The development in Western civilization unfolded Operationalism, Structuralism, and Functionalism as a result of the revolutions in the scientific method. How are we to respond to these cultural factors in light of The Challenger (1986), 9-11-01 and The Columbia tragedy?


                                                             Cultural Indicators


1.  Science and Mathematics and Ratiocentricism (right and left hemispheres of the brain, e.g. The right side is for rational logic, the left side is for creative imagination).

2.  Western civilization as Eurocentricism (e.g. Meta-narrative of Western culture in one world, multicultural nationalism, patriotism, dominance, terrorism, distraction and control)

3.  Mathematics; number theory after Goedel.

4.  Linguistics: identification of thought and language. (Goedel’s theorem, linguistic analysis, logical positivism, Whorf’s relativistic logistic hypotheism, Sapir’s linguistic relativism (e.g. different languages), narratives have different world views, i.e., Wittgenstein’s Language


5.  Whatever Happened to True Truth? (Correspondence coherence, pragmatic theories).

6.  Biological Revolution (origins, pragmatism, multiculturalism (from Darwin to Dewey).

7.  Historical Relativism: Historical Revolution (from Kant, Lessing/Herder to Heidegger and the Historicism of all reality. Tension between Positivism of the Physical Science to Historicism

in The Social Sciences, i.e., anthropology, psychology, sociology, global economics, legal theory, politics, art, literature, media/education, etc.).

8.  Hermeneutical Revolutions (Dilthey, Heidegger, Derrida’s deconstructionism, e.g., Bernstein, Fish’s Copernican Revolution).

9.  Epistemological Relativism: Dewey’s pragmatism and “Pop culture”

10. Cultural/Linguistic Relativism of Mead, Boas, Benedict, Humbolt, Sapir; Correctives: Chomsky, Nida, Pike.

11. Legal/Relativism: Sociology of Law after Oliver Wendell Holmes (Harvard Law School).

12. Media Revolution: from audibility to visibility

13. International conflict as the result of multicultural relativism: (see my essay, “Terror in the

Temple of Tolerance.”)


The following are quotations from major literature expressing cultural and epistemological relativism (i.e., postmodern multiculturalism).


Developments in Science: 


According to this postmodern faith in the inviability of cultural diversity, what we describe as “science” and what we regard as universally valid, culture-transcending knowledge, is simply a European way of chanting, and to exact analogue of the Cashenahua (tribal) chants which legitimize the Cashenahua and ensure that people who have different chants are not to be trusted or married or eaten with, and designate all others as outsiders who are really prey. If that science is simply a European way of chanting on an ideology used by Western societies to identify and legitimize themselves, you should see Anne Salmond’s cultural relativism expressed in her prize-winning work on history and anthropology (Two Worlds: The First Meeting Between The Maori and Europeans (1512-1772) (Viking Press, 1994).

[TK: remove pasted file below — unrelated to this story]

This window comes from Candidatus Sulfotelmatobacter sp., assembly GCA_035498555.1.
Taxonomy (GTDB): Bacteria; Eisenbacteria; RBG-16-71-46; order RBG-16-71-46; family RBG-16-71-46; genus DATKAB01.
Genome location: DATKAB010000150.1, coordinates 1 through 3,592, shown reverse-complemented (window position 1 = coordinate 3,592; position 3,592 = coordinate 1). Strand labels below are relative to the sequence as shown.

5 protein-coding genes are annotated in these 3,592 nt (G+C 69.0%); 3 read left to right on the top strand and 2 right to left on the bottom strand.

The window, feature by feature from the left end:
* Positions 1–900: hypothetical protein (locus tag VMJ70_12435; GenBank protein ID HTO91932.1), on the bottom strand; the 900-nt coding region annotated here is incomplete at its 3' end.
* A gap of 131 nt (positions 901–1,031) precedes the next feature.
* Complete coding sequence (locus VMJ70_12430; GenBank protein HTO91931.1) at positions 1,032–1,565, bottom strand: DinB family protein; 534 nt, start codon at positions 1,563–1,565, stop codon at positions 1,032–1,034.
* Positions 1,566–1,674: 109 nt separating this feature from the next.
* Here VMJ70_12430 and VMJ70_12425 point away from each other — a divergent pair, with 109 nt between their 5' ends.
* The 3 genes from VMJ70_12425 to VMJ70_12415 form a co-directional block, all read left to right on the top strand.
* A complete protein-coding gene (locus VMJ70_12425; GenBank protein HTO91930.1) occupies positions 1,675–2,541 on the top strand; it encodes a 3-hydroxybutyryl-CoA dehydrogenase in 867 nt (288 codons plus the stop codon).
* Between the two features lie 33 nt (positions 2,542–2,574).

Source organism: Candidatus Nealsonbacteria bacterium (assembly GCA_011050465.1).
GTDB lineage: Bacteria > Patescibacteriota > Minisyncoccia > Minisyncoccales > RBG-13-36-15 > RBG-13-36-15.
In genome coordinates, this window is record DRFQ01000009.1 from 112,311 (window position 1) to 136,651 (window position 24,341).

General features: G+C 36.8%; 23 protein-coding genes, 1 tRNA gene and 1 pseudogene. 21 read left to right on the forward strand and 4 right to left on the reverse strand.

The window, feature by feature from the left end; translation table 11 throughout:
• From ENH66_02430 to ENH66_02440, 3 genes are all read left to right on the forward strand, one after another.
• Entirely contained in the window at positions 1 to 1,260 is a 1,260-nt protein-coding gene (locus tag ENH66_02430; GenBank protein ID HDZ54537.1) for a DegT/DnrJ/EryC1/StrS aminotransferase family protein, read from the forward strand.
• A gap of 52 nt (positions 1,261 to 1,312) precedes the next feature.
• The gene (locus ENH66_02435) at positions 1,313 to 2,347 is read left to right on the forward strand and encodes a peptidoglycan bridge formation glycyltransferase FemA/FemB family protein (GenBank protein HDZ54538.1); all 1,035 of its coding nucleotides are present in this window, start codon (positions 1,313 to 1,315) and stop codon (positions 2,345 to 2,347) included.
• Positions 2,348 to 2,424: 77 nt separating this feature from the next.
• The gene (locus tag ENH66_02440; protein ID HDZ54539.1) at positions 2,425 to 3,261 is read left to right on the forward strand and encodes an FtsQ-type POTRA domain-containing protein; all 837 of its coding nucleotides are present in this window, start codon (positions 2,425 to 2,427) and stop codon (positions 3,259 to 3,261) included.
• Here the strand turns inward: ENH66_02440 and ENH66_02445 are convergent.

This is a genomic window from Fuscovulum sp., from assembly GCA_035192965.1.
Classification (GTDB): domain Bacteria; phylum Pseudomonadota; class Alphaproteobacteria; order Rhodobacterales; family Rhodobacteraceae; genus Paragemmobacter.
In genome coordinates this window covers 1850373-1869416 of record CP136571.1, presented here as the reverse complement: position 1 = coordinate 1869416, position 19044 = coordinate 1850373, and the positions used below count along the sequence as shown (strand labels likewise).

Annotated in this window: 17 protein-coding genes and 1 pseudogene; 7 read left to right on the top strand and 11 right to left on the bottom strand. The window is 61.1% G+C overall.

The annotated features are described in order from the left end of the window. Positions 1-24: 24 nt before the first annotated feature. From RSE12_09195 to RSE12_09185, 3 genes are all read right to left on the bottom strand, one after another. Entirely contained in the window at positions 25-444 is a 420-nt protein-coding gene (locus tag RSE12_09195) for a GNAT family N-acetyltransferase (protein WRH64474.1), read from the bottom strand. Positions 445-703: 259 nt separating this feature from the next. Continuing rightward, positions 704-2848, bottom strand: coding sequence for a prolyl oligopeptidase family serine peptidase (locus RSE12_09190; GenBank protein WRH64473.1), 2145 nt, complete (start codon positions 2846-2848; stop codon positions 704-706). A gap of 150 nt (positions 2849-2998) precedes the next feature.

Another expression of cultural relativism is found in Edward Said’s book, Culture and Imperialism). The thesis of Said’s book would have suited Salmond’s view of history and the relationship between the European invaders and the earlier discoverers of New Zealand. Salmond and Said would have agreed that when The Maori and Europeans first met, they were on equal ground, with similar intellectual and cognitive equipment and with similar ideas about the world, which disappeared purely accidentally because they happened to suit their respective cultures. Kuhn, and if not Kuhn, then Foucault, would have led them (Said and Salmond) to believe that the European way of sailing and mapping the world and of approaching indigenous culture, which were limited in their perspective by a vary narrow horizon, was in no way more “true” nor more universally applicable than the Maori way of doing these tings. The sources of Salmond’s paradigm is that all societies and all cultures are on equal footing and that the notion of “more advanced” and “less advanced” have no referential meaning because they are derived from a chart which Europeans happen to have adopted to represent themselves to themselves. What Salmond does not mention in any chapter of her work is whether Foucault, whom she mentions, and Lyotard and Kuhn, whom she does not mention, are sound guides. (This cultural relativism thesis will be considered later on in this study concerning the Freeman/Mead Controversy, since Mead, like it or not, laid the foundation for the counter culture of the 1960s),


As a result of this development, Western civilization is adjudged to be only one of the cultural structures of reality and the “politically correct” judgment on Western civilization is Eurocentricism.




This fundamental attack on mathematics after Goedel’s Theorem refuting the autonomy of the mathematics of Russell and Whitehead is the foundation for the rejection of the meta-narrative of mathematics (see my discussion of the result of this phenomena in my paper, “Whatever Happened to True Truth” see pgs. 3ff. “From Euclidean Geometry to Goedel’s Theorem”).


James D. Strauss